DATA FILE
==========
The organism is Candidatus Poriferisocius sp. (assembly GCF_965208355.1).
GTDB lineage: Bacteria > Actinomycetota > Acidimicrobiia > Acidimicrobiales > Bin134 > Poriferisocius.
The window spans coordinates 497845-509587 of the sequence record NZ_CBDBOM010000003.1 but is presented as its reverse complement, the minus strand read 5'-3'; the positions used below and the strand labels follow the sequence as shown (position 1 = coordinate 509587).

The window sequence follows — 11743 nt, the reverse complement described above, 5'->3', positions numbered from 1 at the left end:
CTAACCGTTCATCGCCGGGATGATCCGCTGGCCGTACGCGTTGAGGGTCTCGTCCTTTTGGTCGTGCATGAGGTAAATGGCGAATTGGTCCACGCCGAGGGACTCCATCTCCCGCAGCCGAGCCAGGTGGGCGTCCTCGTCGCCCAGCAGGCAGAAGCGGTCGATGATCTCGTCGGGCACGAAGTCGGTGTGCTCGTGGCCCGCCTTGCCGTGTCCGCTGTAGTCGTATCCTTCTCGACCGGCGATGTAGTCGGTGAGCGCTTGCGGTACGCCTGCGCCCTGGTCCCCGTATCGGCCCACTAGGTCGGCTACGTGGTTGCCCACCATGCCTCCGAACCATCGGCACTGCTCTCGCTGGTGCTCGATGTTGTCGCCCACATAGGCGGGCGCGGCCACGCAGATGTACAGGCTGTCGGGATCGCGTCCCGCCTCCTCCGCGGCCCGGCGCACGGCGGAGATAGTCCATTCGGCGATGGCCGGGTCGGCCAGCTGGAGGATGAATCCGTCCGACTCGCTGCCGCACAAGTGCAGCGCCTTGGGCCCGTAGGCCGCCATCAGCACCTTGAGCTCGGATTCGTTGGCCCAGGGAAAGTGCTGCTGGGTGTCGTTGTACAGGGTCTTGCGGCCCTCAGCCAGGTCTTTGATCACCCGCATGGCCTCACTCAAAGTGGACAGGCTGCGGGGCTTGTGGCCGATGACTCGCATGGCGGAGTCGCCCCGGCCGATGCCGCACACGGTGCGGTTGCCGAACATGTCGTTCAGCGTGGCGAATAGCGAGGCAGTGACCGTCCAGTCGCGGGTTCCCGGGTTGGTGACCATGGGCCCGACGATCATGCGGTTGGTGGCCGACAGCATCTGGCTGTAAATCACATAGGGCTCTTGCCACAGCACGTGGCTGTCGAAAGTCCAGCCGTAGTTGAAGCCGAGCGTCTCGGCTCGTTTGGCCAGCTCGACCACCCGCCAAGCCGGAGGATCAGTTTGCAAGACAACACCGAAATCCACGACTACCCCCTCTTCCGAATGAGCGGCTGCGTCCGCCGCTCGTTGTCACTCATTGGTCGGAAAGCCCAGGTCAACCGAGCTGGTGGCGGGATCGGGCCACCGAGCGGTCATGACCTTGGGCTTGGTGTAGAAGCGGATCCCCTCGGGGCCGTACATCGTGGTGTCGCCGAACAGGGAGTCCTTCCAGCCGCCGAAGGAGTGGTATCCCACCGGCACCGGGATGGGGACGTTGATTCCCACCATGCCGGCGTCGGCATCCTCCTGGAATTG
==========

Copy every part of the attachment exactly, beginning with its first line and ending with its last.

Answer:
The organism is Candidatus Poriferisocius sp. (assembly GCF_965208355.1).
GTDB lineage: Bacteria > Actinomycetota > Acidimicrobiia > Acidimicrobiales > Bin134 > Poriferisocius.
The window spans coordinates 497845-509587 of the sequence record NZ_CBDBOM010000003.1 but is presented as its reverse complement, the minus strand read 5'-3'; the positions used below and the strand labels follow the sequence as shown (position 1 = coordinate 509587).

The window sequence follows — 11743 nt, the reverse complement described above, 5'->3', positions numbered from 1 at the left end:
CTAACCGTTCATCGCCGGGATGATCCGCTGGCCGTACGCGTTGAGGGTCTCGTCCTTTTGGTCGTGCATGAGGTAAATGGCGAATTGGTCCACGCCGAGGGACTCCATCTCCCGCAGCCGAGCCAGGTGGGCGTCCTCGTCGCCCAGCAGGCAGAAGCGGTCGATGATCTCGTCGGGCACGAAGTCGGTGTGCTCGTGGCCCGCCTTGCCGTGTCCGCTGTAGTCGTATCCTTCTCGACCGGCGATGTAGTCGGTGAGCGCTTGCGGTACGCCTGCGCCCTGGTCCCCGTATCGGCCCACTAGGTCGGCTACGTGGTTGCCCACCATGCCTCCGAACCATCGGCACTGCTCTCGCTGGTGCTCGATGTTGTCGCCCACATAGGCGGGCGCGGCCACGCAGATGTACAGGCTGTCGGGATCGCGTCCCGCCTCCTCCGCGGCCCGGCGCACGGCGGAGATAGTCCATTCGGCGATGGCCGGGTCGGCCAGCTGGAGGATGAATCCGTCCGACTCGCTGCCGCACAAGTGCAGCGCCTTGGGCCCGTAGGCCGCCATCAGCACCTTGAGCTCGGATTCGTTGGCCCAGGGAAAGTGCTGCTGGGTGTCGTTGTACAGGGTCTTGCGGCCCTCAGCCAGGTCTTTGATCACCCGCATGGCCTCACTCAAAGTGGACAGGCTGCGGGGCTTGTGGCCGATGACTCGCATGGCGGAGTCGCCCCGGCCGATGCCGCACACGGTGCGGTTGCCGAACATGTCGTTCAGCGTGGCGAATAGCGAGGCAGTGACCGTCCAGTCGCGGGTTCCCGGGTTGGTGACCATGGGCCCGACGATCATGCGGTTGGTGGCCGACAGCATCTGGCTGTAAATCACATAGGGCTCTTGCCACAGCACGTGGCTGTCGAAAGTCCAGCCGTAGTTGAAGCCGAGCGTCTCGGCTCGTTTGGCCAGCTCGACCACCCGCCAAGCCGGAGGATCAGTTTGCAAGACAACACCGAAATCCACGACTACCCCCTCTTCCGAATGAGCGGCTGCGTCCGCCGCTCGTTGTCACTCATTGGTCGGAAAGCCCAGGTCAACCGAGCTGGTGGCGGGATCGGGCCACCGAGCGGTCATGACCTTGGGCTTGGTGTAGAAGCGGATCCCCTCGGGGCCGTACATCGTGGTGTCGCCGAACAGGGAGTCCTTCCAGCCGCCGAAGGAGTGGTATCCCACCGGCACCGGGATGGGGACGTTGATTCCCACCATGCCGGCGTCGGCATCCTCCTGGAATTG